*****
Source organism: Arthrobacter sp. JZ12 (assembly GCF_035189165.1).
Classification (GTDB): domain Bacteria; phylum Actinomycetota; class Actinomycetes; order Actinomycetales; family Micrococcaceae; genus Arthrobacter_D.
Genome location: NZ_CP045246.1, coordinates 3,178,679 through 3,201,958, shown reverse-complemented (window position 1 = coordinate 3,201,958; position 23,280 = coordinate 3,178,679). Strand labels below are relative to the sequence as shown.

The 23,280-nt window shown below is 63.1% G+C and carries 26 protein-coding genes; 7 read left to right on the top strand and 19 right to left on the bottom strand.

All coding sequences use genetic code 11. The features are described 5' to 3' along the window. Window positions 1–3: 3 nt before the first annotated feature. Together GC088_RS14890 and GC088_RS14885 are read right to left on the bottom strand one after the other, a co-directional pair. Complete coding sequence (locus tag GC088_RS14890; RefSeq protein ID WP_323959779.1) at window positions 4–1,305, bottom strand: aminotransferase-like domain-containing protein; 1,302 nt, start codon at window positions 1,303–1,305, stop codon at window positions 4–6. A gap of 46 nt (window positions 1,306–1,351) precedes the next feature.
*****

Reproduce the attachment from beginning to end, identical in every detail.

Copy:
Source organism: Arthrobacter sp. JZ12 (assembly GCF_035189165.1).
Classification (GTDB): domain Bacteria; phylum Actinomycetota; class Actinomycetes; order Actinomycetales; family Micrococcaceae; genus Arthrobacter_D.
Genome location: NZ_CP045246.1, coordinates 3,178,679 through 3,201,958, shown reverse-complemented (window position 1 = coordinate 3,201,958; position 23,280 = coordinate 3,178,679). Strand labels below are relative to the sequence as shown.

The 23,280-nt window shown below is 63.1% G+C and carries 26 protein-coding genes; 7 read left to right on the top strand and 19 right to left on the bottom strand.

All coding sequences use genetic code 11. The features are described 5' to 3' along the window. Window positions 1–3: 3 nt before the first annotated feature. Together GC088_RS14890 and GC088_RS14885 are read right to left on the bottom strand one after the other, a co-directional pair. Complete coding sequence (locus tag GC088_RS14890; RefSeq protein ID WP_323959779.1) at window positions 4–1,305, bottom strand: aminotransferase-like domain-containing protein; 1,302 nt, start codon at window positions 1,303–1,305, stop codon at window positions 4–6. A gap of 46 nt (window positions 1,306–1,351) precedes the next feature.